It was an up and down weekend at the movies. One good movie, one disappointing one. Let’s start with the good.


I’m historically divided on director Joe Wright. I loved his adaptation of Pride & Prejudice but I thought Atonement was really overrated. I’m happy to report that I really liked Hanna and so Joe Wright is officially a “director I don’t hate”. Hanna is a very stylish, very entertaining teenage assassin tale—a more realistic Hit Girl, if you will. Irish actress Saoirse Ronan kills it stone dead as Hanna, a wild-looking teen raised in the arctic wilderness by her father. Hanna’s dad, Erik (Eric Bana, Munich), is the ultimate Tiger Mother, educating Hanna in the killing arts with a ruthless efficiency that almost precludes filial love. Ronan is a young actress of extraordinary range—she’s probably going to be one of the few that not only crosses painlessly into adult fare but ends up defining a generation’s worth of actors. Just check out how she handles a bit of praise from Erik early in the film. Just the barest hint of a pleased smile flickers across her mouth before it settles back into its closed expression. It’s a really impressive moment.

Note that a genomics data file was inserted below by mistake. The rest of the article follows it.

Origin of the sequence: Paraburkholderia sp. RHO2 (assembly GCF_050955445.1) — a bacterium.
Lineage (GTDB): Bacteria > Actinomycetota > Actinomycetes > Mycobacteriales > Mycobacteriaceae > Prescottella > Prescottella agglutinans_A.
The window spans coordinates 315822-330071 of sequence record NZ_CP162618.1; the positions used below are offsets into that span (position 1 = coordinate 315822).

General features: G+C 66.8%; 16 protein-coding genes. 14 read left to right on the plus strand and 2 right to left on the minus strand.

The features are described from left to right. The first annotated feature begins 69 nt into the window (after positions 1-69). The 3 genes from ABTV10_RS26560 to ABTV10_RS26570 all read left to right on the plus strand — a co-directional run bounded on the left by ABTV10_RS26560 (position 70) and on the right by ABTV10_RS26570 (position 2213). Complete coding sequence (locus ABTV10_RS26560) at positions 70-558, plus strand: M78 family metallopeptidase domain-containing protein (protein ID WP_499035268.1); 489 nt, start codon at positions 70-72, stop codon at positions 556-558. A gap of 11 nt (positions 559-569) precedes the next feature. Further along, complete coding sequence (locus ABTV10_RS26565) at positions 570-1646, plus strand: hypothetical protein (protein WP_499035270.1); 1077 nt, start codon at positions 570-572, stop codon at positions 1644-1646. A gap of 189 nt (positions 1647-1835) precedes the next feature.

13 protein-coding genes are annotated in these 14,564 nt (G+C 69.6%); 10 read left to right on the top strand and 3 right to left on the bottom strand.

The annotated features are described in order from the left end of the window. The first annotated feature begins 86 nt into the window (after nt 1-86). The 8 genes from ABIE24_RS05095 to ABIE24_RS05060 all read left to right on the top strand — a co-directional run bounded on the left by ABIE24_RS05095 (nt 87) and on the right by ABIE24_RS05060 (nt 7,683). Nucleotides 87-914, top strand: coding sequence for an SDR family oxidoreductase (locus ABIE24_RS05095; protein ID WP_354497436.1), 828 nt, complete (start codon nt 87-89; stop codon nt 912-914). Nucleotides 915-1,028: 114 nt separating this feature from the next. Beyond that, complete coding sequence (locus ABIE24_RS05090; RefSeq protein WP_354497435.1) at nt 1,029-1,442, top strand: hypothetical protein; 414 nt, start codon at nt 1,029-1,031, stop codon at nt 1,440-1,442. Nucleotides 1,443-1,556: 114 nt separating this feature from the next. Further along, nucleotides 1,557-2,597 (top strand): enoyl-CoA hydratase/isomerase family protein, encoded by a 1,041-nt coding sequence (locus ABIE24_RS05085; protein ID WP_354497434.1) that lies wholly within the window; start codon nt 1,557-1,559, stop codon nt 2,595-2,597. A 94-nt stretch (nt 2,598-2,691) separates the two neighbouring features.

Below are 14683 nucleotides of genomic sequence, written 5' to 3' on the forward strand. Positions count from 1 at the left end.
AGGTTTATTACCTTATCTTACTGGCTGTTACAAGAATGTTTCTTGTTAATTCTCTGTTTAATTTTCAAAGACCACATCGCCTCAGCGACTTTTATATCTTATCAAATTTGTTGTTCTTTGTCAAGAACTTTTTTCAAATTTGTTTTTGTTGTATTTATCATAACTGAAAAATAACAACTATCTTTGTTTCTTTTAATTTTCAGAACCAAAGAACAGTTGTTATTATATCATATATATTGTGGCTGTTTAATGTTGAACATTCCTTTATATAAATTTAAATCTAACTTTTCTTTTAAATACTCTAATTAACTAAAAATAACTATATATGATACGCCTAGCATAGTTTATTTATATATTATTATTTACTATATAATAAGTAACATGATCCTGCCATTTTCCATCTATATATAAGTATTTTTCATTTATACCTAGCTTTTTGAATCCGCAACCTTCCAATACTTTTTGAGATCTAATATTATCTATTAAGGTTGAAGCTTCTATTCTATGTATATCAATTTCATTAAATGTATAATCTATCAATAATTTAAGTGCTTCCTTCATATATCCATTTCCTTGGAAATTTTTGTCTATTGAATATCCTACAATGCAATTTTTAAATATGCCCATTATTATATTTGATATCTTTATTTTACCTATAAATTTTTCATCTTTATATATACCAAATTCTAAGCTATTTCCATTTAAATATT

Also impressive is Ronan and Bana’s physicality—you totally believe they’re capable of wrecking all the havoc they do. Bana has at least done this before, in Munich and Troy, but Ronan is still a kid and yet she completely sells Hanna’s deadly combat skills. She also sells Hanna’s reactions to the modern world. Raised in primitive conditions in the arctic with only her father and some wolves for company, Hanna has no social skills and has only ever heard of electricity. She is overwhelmed, believably so, by modern technology although she does adapt awfully fast. Her social graces remain nil, however, which leads to some genuinely funny scenes with a caravanning British family she encounters in Morocco (Jessica Barden, Tamara Drewe, steals a couple scenes as the spoiled daughter of hippie parents).

And then there’s Cate Blanchett, the inimitable Cate who is so often the best part of whatever she’s in. It’s no different here—as CIA operative Marissa Wiegler, Blanchett is a chilling foe but Ronan holds her own, not getting out-acted or out-shone in any scene with Blanchett. This is one of my favorite Blanchett roles of late. Her pale, almost otherworldly beauty is played as hard and cold and Marissa is the kind of woman who never has a hair out of place. Blanchett infuses her with a ruthlessness that is borderline mechanical yet when confronted with her childlessness or the ending of her career she gets jittery and angry. There is a lot of latent rage in Blanchett’s Marissa.